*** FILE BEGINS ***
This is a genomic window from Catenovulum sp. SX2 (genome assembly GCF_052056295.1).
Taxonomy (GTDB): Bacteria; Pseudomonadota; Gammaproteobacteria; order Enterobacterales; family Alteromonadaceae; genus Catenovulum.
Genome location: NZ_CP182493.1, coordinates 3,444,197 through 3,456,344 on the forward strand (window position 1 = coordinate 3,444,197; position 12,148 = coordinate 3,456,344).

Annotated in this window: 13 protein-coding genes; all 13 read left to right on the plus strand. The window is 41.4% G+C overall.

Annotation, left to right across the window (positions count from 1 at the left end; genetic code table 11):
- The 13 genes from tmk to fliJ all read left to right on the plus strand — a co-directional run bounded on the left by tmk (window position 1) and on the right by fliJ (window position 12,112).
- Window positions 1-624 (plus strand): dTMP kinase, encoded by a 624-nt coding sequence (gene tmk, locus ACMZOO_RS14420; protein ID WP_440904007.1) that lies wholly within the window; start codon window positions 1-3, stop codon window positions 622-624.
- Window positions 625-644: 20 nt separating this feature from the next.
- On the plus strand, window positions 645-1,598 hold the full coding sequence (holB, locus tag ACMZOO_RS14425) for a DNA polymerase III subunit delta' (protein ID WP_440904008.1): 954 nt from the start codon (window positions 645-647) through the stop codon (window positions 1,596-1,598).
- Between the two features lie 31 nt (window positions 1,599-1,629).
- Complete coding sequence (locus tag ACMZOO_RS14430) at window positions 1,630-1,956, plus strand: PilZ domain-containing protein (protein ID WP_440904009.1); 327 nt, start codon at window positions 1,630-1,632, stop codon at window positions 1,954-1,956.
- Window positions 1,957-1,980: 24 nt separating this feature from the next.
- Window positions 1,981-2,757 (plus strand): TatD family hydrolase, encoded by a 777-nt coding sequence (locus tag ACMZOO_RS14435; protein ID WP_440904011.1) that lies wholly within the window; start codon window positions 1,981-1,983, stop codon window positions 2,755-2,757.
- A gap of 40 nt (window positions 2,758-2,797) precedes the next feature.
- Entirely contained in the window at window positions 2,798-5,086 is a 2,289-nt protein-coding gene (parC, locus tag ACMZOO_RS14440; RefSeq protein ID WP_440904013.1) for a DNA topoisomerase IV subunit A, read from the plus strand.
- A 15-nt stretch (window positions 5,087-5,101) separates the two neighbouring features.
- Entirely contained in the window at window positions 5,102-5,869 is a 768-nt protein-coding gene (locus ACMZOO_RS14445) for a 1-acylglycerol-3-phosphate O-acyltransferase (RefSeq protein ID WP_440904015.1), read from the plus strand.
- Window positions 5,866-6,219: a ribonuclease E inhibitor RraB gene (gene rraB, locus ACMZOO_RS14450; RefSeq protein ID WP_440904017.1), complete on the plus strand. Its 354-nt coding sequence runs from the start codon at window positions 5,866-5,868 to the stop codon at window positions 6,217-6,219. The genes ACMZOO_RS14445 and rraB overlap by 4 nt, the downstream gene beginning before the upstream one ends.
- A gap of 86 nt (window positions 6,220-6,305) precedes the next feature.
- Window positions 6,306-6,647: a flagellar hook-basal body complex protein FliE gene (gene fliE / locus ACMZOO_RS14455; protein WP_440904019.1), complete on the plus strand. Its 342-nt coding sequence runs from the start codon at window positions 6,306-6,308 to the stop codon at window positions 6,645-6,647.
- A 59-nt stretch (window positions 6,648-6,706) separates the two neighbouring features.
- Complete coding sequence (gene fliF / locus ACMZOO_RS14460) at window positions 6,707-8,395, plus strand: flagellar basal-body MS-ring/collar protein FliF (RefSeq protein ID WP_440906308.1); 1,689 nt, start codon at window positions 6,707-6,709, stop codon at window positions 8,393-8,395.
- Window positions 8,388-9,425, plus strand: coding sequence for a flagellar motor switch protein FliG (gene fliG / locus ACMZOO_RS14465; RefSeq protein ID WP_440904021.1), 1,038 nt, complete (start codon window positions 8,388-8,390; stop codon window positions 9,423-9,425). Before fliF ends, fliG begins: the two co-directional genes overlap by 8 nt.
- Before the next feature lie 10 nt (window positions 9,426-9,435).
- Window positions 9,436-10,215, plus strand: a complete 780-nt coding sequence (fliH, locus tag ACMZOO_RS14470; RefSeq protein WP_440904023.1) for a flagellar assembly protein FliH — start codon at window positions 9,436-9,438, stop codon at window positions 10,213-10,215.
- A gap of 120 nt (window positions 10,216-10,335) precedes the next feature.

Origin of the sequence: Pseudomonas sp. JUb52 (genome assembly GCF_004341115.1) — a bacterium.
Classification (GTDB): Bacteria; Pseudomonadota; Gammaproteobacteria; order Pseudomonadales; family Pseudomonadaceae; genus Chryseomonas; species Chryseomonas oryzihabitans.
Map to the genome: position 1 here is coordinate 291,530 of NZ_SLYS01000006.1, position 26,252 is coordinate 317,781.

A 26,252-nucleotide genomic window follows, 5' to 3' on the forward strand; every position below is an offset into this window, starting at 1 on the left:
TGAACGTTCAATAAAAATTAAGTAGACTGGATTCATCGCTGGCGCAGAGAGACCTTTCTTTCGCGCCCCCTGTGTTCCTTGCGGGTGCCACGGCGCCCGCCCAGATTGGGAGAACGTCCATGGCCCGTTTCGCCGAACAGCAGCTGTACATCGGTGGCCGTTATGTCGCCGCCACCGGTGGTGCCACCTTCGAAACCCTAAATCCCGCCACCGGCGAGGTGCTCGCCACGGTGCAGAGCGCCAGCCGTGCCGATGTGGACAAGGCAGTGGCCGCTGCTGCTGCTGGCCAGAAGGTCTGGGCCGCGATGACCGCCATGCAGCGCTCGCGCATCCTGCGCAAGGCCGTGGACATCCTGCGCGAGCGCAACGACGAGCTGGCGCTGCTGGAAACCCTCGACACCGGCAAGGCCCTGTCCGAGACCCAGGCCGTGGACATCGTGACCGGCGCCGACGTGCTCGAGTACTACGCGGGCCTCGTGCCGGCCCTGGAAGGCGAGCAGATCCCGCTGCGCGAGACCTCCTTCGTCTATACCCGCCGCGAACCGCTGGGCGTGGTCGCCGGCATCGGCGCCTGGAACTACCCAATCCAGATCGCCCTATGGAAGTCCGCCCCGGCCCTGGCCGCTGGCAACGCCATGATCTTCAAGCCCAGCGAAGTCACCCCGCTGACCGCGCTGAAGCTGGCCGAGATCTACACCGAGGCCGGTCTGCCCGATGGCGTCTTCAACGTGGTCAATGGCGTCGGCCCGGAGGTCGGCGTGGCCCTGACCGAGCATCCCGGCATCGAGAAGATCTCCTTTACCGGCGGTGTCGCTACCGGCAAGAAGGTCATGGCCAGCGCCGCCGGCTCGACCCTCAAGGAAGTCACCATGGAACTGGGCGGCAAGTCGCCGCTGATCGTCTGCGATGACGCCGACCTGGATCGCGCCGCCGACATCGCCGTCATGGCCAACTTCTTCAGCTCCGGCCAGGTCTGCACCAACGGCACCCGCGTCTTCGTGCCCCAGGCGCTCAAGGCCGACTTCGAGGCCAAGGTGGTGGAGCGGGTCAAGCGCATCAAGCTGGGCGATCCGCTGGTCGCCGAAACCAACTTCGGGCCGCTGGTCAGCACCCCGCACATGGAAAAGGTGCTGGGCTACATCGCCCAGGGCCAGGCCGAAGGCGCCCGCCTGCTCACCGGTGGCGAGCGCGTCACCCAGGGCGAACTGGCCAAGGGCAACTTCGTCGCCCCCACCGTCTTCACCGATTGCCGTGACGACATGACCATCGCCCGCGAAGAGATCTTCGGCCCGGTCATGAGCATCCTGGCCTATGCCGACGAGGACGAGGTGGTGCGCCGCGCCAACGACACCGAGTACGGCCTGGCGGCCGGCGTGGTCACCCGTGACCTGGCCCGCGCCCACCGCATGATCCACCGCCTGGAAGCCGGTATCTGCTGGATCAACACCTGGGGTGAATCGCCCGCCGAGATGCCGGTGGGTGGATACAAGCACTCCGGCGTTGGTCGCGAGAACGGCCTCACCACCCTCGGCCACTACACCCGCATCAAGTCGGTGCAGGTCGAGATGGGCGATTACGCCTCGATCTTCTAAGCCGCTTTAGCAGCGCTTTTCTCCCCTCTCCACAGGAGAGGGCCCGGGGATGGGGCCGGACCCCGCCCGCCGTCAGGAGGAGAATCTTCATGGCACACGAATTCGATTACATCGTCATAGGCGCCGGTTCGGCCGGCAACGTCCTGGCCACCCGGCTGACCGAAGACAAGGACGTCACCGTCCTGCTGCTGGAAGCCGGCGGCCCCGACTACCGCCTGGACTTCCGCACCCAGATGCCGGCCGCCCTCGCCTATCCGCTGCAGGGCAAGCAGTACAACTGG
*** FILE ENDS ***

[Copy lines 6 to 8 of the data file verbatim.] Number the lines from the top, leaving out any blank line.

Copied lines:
- The 13 genes from tmk to fliJ all read left to right on the plus strand — a co-directional run bounded on the left by tmk (window position 1) and on the right by fliJ (window position 12,112).
- Window positions 1-624 (plus strand): dTMP kinase, encoded by a 624-nt coding sequence (gene tmk, locus ACMZOO_RS14420; protein ID WP_440904007.1) that lies wholly within the window; start codon window positions 1-3, stop codon window positions 622-624.
- Window positions 625-644: 20 nt separating this feature from the next.